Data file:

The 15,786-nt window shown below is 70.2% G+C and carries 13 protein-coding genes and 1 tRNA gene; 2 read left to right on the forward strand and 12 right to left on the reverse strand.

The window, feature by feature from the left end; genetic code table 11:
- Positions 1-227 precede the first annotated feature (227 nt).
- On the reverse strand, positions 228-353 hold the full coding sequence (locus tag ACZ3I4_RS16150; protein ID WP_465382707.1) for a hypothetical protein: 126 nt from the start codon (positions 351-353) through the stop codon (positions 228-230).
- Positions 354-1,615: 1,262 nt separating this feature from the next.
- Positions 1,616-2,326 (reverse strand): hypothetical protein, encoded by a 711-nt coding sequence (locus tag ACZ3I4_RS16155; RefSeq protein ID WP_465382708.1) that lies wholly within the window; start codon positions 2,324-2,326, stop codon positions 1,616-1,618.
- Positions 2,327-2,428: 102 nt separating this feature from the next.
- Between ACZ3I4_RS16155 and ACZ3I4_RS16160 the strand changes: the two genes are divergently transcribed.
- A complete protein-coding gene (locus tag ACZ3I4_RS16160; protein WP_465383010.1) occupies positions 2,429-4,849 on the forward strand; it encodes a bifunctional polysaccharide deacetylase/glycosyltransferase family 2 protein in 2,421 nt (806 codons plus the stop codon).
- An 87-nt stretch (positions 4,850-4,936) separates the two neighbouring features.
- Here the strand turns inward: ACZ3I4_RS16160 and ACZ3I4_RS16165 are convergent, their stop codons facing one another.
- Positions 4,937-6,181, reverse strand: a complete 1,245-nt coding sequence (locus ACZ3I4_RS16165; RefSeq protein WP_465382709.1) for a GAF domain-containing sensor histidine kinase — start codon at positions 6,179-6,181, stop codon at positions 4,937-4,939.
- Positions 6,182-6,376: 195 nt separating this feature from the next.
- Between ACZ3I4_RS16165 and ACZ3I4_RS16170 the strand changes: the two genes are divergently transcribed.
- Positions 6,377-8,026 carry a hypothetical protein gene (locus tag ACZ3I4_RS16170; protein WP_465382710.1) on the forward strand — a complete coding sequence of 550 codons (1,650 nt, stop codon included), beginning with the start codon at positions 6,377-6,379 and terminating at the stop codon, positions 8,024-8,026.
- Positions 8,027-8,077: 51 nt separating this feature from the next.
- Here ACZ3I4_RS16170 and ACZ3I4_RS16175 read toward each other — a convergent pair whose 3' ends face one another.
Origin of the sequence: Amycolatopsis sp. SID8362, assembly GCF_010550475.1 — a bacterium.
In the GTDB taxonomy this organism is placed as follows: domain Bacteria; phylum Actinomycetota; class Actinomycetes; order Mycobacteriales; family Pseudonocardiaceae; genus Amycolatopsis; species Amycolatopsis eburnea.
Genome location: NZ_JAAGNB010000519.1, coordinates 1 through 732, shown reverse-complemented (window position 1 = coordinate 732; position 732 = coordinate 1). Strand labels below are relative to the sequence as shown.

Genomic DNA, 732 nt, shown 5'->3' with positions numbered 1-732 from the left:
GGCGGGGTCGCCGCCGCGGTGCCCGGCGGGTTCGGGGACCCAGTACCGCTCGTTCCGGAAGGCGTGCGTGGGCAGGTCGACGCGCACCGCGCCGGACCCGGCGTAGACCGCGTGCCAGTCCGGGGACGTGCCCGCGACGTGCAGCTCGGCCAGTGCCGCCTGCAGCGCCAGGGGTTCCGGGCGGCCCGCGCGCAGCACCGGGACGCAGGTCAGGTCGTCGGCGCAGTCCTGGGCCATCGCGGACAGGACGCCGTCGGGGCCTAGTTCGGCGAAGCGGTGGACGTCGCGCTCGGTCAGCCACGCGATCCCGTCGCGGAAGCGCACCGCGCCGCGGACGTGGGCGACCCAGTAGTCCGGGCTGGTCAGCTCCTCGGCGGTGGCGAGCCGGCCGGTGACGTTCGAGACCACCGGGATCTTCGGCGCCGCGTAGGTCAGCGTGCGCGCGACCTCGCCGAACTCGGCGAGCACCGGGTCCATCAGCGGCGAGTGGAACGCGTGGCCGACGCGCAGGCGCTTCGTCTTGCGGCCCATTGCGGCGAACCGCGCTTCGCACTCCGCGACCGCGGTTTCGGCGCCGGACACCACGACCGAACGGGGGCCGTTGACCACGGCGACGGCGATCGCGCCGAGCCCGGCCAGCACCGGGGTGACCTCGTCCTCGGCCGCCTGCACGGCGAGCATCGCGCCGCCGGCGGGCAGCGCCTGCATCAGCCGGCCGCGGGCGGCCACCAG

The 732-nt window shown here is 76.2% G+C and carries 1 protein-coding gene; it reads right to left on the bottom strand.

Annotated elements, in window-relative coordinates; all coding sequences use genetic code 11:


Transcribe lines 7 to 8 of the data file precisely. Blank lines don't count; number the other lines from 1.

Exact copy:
- Positions 2,327-2,428: 102 nt separating this feature from the next.
- Between ACZ3I4_RS16155 and ACZ3I4_RS16160 the strand changes: the two genes are divergently transcribed.